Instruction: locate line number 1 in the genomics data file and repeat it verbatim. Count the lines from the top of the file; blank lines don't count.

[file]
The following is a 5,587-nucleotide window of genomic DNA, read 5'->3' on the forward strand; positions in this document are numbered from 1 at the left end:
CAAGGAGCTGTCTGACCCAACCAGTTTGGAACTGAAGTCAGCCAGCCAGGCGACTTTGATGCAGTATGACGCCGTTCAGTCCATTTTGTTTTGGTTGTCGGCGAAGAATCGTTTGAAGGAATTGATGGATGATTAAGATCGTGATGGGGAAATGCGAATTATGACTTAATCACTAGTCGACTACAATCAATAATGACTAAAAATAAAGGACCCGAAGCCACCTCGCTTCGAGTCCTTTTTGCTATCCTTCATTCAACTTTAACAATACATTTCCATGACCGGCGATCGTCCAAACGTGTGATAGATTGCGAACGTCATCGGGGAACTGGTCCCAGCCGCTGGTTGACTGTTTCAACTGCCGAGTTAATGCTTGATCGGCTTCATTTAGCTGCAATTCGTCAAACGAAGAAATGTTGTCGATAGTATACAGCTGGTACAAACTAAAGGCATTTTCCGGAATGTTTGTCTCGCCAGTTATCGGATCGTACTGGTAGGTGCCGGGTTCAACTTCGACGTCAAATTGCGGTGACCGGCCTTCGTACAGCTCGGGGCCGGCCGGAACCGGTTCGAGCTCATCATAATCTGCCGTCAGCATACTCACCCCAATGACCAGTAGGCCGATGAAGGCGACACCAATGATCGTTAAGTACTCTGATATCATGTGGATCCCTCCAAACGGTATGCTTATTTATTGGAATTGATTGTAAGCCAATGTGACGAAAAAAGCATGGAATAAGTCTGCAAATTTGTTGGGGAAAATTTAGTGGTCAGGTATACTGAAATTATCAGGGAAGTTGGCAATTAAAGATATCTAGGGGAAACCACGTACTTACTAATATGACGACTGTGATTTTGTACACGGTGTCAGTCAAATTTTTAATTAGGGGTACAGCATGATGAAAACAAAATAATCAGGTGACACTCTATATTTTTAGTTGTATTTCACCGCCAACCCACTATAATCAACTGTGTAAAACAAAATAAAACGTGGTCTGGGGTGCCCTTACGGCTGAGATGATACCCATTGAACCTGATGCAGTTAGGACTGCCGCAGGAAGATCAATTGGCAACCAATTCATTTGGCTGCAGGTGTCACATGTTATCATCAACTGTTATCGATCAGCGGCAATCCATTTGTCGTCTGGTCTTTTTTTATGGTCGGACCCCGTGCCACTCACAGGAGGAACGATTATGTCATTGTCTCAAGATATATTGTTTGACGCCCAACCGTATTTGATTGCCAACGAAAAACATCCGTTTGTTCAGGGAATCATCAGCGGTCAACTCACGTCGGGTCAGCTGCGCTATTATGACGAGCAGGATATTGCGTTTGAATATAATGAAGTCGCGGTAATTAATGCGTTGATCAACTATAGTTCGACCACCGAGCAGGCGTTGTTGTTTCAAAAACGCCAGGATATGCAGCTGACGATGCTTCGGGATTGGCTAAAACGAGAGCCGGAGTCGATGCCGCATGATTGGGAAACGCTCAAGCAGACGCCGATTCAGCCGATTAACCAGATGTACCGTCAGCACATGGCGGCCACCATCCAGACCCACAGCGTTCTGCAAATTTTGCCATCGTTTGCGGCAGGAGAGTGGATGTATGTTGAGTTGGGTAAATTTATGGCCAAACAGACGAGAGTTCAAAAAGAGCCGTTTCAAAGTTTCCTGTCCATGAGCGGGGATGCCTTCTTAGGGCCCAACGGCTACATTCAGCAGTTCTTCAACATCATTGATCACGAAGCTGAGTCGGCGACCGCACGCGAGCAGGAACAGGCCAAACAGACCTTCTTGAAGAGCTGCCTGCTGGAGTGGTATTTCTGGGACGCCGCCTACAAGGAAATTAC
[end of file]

The following is a 5,587-nucleotide window of genomic DNA, read 5'->3' on the forward strand; positions in this document are numbered from 1 at the left end: